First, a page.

Studies Show New 3D Digital Mammogram Can Detect Cancer Earlier
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RANDALLSTOWN, Md. (WJZ) — A groundbreaking move in breast cancer detection. That’s how doctors are describing a new 3D digital mammogram test.
Monique Griego was at Northwest Hospital in Randallstown. It’s one of the first facilities in the nation to get one.
While the technology is still fairly new, so far, studies show it can detect cancer earlier and is more precise.
Jessica Ward is not only a nurse at the Breast Care Center at Northwest Hospital, she was recently one of its first patients to undergo a new 3D mammogram test, called tomosynthesis.
“It went smoothly just like a normal mammogram would,” Ward said.
The procedure is nearly identical to the routine mammogram except for a 3D screening. The machine moves around the breasts.
“This is a big leap forward in how a mammogram is done and what we can find with it,” said Dr. Preeti Gupta, Northwest Hospital. “I am able to see things so much better, it is incredible.”
She showed WJZ how the 3D images allow her to look at different layers inside a breast. A bright spot is an abnormal area. Now doctors can focus in and see it much more clearly, making detection much more precise.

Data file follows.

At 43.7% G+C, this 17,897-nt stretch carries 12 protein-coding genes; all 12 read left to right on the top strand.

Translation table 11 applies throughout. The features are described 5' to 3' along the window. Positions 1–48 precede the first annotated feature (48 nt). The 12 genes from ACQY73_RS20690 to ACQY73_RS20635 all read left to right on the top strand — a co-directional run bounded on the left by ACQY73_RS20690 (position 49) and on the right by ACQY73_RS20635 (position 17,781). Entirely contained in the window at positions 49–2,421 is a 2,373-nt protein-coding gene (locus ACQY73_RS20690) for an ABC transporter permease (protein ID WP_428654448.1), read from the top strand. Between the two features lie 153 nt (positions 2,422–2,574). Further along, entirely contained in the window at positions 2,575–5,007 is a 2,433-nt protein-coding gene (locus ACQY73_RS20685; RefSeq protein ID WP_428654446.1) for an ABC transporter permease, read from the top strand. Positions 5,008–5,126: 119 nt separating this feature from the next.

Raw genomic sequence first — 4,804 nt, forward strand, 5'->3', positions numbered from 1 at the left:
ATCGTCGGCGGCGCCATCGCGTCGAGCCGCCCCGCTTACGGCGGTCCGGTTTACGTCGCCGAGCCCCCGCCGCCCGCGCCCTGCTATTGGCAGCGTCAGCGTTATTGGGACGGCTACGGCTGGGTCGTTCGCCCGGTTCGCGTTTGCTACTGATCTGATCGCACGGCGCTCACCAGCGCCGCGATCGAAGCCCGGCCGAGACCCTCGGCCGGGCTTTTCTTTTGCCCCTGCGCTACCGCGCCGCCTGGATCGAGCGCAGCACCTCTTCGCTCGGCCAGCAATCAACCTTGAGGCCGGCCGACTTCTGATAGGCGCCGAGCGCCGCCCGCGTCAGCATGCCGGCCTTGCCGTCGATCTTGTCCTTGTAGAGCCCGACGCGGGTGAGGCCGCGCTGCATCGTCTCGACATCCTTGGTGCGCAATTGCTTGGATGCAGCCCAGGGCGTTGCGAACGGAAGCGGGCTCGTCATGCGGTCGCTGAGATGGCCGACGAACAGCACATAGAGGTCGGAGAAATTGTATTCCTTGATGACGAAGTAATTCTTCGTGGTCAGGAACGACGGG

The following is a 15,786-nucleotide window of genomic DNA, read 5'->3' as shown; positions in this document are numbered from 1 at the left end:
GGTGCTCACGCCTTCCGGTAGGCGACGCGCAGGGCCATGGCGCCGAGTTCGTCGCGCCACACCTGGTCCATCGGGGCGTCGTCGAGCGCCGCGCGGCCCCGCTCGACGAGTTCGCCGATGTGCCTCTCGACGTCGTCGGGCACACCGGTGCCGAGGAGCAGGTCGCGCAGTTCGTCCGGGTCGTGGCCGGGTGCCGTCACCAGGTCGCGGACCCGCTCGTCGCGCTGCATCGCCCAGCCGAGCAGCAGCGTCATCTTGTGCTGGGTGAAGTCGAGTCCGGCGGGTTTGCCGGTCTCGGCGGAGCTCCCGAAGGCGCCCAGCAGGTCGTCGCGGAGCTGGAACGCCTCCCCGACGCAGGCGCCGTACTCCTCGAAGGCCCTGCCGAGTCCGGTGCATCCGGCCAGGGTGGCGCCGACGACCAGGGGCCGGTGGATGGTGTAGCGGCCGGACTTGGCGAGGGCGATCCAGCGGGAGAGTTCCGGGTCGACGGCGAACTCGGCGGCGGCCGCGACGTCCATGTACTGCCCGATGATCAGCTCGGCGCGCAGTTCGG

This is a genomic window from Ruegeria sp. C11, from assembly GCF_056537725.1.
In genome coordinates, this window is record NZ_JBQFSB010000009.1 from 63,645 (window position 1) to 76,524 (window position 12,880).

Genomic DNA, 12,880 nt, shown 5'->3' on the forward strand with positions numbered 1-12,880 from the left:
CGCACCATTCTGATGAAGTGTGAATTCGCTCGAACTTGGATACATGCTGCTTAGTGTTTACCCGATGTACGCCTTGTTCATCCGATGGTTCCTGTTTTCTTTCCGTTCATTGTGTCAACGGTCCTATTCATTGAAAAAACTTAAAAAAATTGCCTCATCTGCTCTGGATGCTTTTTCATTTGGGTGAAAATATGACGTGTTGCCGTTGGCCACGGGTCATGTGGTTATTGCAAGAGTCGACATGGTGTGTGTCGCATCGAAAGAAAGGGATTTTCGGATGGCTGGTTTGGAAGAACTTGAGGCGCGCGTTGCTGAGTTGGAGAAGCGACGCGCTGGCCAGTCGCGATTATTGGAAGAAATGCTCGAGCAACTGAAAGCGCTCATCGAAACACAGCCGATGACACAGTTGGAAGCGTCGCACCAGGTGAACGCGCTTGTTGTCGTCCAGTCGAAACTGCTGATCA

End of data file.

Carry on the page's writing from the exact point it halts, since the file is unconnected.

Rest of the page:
“Because I can see inside the breast better, there’s a better chance I will see the abnormal tissue better or I will see it much earlier than I was able to,” said Gupta.
While long term data is not available, doctors say early results show 3D scans are particularly good at detecting the most invasive types of cancer. And Gupta says they lead to less false alarms, where women receive suspicious results that later turn out to be normal.
“We all want to have that peace of mind. We all want to know that we’ve done what we needed to do in terms of being proactive for our health care,” Ward said.
Right now in the U.S., only about ten percent of facilities offering mammograms have this new 3D test.
As of now, Northwest Hospital is offering 3D screenings at no additional charge like the regular mammogram.
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